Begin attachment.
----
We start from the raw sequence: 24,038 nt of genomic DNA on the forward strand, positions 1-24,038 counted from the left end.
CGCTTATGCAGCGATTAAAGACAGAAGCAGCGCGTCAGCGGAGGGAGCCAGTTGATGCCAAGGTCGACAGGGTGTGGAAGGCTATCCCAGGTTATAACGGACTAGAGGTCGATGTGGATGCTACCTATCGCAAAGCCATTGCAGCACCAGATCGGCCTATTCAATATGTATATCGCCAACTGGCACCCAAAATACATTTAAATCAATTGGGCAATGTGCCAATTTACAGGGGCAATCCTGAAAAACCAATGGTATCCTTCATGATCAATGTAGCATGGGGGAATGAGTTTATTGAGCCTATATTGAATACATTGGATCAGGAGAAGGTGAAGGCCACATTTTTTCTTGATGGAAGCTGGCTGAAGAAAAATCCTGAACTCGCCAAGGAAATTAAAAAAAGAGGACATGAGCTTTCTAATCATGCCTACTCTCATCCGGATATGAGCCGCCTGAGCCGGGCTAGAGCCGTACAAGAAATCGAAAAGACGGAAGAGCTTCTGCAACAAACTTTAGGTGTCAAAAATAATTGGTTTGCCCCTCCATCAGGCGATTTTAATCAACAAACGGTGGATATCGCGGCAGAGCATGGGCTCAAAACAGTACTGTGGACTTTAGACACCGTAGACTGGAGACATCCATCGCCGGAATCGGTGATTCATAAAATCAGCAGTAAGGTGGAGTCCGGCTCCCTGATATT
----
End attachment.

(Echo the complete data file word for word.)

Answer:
We start from the raw sequence: 24,038 nt of genomic DNA on the forward strand, positions 1-24,038 counted from the left end.
CGCTTATGCAGCGATTAAAGACAGAAGCAGCGCGTCAGCGGAGGGAGCCAGTTGATGCCAAGGTCGACAGGGTGTGGAAGGCTATCCCAGGTTATAACGGACTAGAGGTCGATGTGGATGCTACCTATCGCAAAGCCATTGCAGCACCAGATCGGCCTATTCAATATGTATATCGCCAACTGGCACCCAAAATACATTTAAATCAATTGGGCAATGTGCCAATTTACAGGGGCAATCCTGAAAAACCAATGGTATCCTTCATGATCAATGTAGCATGGGGGAATGAGTTTATTGAGCCTATATTGAATACATTGGATCAGGAGAAGGTGAAGGCCACATTTTTTCTTGATGGAAGCTGGCTGAAGAAAAATCCTGAACTCGCCAAGGAAATTAAAAAAAGAGGACATGAGCTTTCTAATCATGCCTACTCTCATCCGGATATGAGCCGCCTGAGCCGGGCTAGAGCCGTACAAGAAATCGAAAAGACGGAAGAGCTTCTGCAACAAACTTTAGGTGTCAAAAATAATTGGTTTGCCCCTCCATCAGGCGATTTTAATCAACAAACGGTGGATATCGCGGCAGAGCATGGGCTCAAAACAGTACTGTGGACTTTAGACACCGTAGACTGGAGACATCCATCGCCGGAATCGGTGATTCATAAAATCAGCAGTAAGGTGGAGTCCGGCTCCCTGATATT